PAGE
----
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Cell Cycle. 2014;13(8):1345-56. doi: 10.4161/cc.28296. Epub 2014 Mar 4.

Unrepaired DNA damage facilitates elimination of uniparental chromosomes in interspecific hybrid cells.

Author information

1
Hefei National Laboratory for Physical Sciences at Microscale and School of Life Sciences; University of Science and Technology of China; Hefei, China.
2
Hefei Institutes of Physical Science, Chinese Academy of Sciences; Hefei, China.
3
Hefei National Laboratory for Physical Sciences at Microscale and School of Life Sciences; University of Science and Technology of China; Hefei, China; MRC Human Genetics Unit and Institute of Genetics and Molecular Medicine; University of Edinburgh; Western General Hospital; Edinburgh, UK.
4
Hefei National Laboratory for Physical Sciences at Microscale and School of Life Sciences; University of Science and Technology of China; Hefei, China; Hefei Institutes of Physical Science, Chinese Academy of Sciences; Hefei, China.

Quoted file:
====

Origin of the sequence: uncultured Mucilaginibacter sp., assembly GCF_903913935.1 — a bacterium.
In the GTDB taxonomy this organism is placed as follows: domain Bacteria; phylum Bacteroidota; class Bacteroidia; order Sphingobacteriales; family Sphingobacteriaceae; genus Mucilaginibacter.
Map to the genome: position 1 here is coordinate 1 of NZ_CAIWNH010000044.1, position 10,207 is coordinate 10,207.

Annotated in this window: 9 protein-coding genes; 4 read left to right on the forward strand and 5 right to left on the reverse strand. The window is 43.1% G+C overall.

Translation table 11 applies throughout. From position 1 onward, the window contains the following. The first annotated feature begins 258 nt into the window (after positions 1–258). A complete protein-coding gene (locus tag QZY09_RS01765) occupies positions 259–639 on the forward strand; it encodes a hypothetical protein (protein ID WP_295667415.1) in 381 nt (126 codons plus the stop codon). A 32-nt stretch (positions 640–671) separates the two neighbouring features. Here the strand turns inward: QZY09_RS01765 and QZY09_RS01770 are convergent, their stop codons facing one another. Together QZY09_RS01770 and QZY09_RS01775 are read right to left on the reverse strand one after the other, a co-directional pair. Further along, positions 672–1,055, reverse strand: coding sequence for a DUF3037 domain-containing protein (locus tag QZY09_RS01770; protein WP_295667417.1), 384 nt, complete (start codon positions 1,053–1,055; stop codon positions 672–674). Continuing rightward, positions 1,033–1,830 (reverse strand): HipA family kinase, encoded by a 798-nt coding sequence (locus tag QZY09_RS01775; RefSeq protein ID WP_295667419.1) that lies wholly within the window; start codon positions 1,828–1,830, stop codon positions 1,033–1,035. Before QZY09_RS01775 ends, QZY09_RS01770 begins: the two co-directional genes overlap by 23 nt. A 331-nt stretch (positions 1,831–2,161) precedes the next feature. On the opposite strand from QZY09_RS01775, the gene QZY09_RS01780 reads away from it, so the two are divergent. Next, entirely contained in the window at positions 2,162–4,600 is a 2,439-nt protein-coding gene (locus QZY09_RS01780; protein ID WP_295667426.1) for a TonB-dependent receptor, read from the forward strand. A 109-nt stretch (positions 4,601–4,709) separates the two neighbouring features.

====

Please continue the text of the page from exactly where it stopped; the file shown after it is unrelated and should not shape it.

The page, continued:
Abstract

Elimination of uniparental chromosomes occurs frequently in interspecific hybrid cells. For example, human chromosomes are always eliminated during clone formation when human cells are fused with mouse cells. However, the underlying mechanisms are still elusive. Here, we show that the elimination of human chromosomes in human-mouse hybrid cells is accompanied by continued cell division at the presence of DNA damage on human chromosomes. Deficiency in DNA damage repair on human chromosomes occurs after cell fusion. Furthermore, increasing the level of DNA damage on human chromosomes by irradiation accelerates human chromosome loss in hybrid cells. Our results indicate that the elimination of human chromosomes in human-mouse hybrid cells results from unrepaired DNA damage on human chromosomes. We therefore provide a novel mechanism underlying chromosome instability which may facilitate the understanding of carcinogenesis.

KEYWORDS:

DNA damage repair; cell cycle regulation; chromosomal elimination; chromosome instability; hybrid cells

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PMID:
24608870
PMCID:
PMC4049971
DOI:
10.4161/cc.28296
[Indexed for MEDLINE]
Free PMC Article

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